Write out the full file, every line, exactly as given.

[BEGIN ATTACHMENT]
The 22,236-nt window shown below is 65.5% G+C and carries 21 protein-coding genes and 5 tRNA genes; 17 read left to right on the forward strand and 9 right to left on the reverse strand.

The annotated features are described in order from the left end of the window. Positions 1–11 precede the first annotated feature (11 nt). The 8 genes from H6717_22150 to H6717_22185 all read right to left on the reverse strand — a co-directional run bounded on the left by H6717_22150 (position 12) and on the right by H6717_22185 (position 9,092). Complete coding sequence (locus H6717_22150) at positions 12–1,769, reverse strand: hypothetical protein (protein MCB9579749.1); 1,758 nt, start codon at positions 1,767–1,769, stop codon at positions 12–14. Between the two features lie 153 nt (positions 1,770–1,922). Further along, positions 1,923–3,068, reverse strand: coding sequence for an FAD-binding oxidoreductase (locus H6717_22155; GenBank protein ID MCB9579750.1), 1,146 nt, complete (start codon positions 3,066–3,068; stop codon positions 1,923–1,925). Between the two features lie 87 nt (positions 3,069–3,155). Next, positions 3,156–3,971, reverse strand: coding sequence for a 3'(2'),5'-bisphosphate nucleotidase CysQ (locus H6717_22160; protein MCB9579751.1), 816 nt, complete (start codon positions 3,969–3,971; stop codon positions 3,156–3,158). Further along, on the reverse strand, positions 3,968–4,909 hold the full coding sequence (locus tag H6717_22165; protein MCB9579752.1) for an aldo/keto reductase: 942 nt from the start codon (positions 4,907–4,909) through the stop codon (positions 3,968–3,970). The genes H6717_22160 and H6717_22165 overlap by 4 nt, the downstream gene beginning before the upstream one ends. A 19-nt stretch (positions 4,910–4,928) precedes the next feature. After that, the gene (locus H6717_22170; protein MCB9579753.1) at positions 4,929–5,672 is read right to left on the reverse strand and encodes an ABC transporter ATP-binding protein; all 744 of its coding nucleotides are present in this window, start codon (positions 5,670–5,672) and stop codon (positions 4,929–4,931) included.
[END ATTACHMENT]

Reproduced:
The 22,236-nt window shown below is 65.5% G+C and carries 21 protein-coding genes and 5 tRNA genes; 17 read left to right on the forward strand and 9 right to left on the reverse strand.

The annotated features are described in order from the left end of the window. Positions 1–11 precede the first annotated feature (11 nt). The 8 genes from H6717_22150 to H6717_22185 all read right to left on the reverse strand — a co-directional run bounded on the left by H6717_22150 (position 12) and on the right by H6717_22185 (position 9,092). Complete coding sequence (locus H6717_22150) at positions 12–1,769, reverse strand: hypothetical protein (protein MCB9579749.1); 1,758 nt, start codon at positions 1,767–1,769, stop codon at positions 12–14. Between the two features lie 153 nt (positions 1,770–1,922). Further along, positions 1,923–3,068, reverse strand: coding sequence for an FAD-binding oxidoreductase (locus H6717_22155; GenBank protein ID MCB9579750.1), 1,146 nt, complete (start codon positions 3,066–3,068; stop codon positions 1,923–1,925). Between the two features lie 87 nt (positions 3,069–3,155). Next, positions 3,156–3,971, reverse strand: coding sequence for a 3'(2'),5'-bisphosphate nucleotidase CysQ (locus H6717_22160; protein MCB9579751.1), 816 nt, complete (start codon positions 3,969–3,971; stop codon positions 3,156–3,158). Further along, on the reverse strand, positions 3,968–4,909 hold the full coding sequence (locus tag H6717_22165; protein MCB9579752.1) for an aldo/keto reductase: 942 nt from the start codon (positions 4,907–4,909) through the stop codon (positions 3,968–3,970). The genes H6717_22160 and H6717_22165 overlap by 4 nt, the downstream gene beginning before the upstream one ends. A 19-nt stretch (positions 4,910–4,928) precedes the next feature. After that, the gene (locus H6717_22170; protein MCB9579753.1) at positions 4,929–5,672 is read right to left on the reverse strand and encodes an ABC transporter ATP-binding protein; all 744 of its coding nucleotides are present in this window, start codon (positions 5,670–5,672) and stop codon (positions 4,929–4,931) included.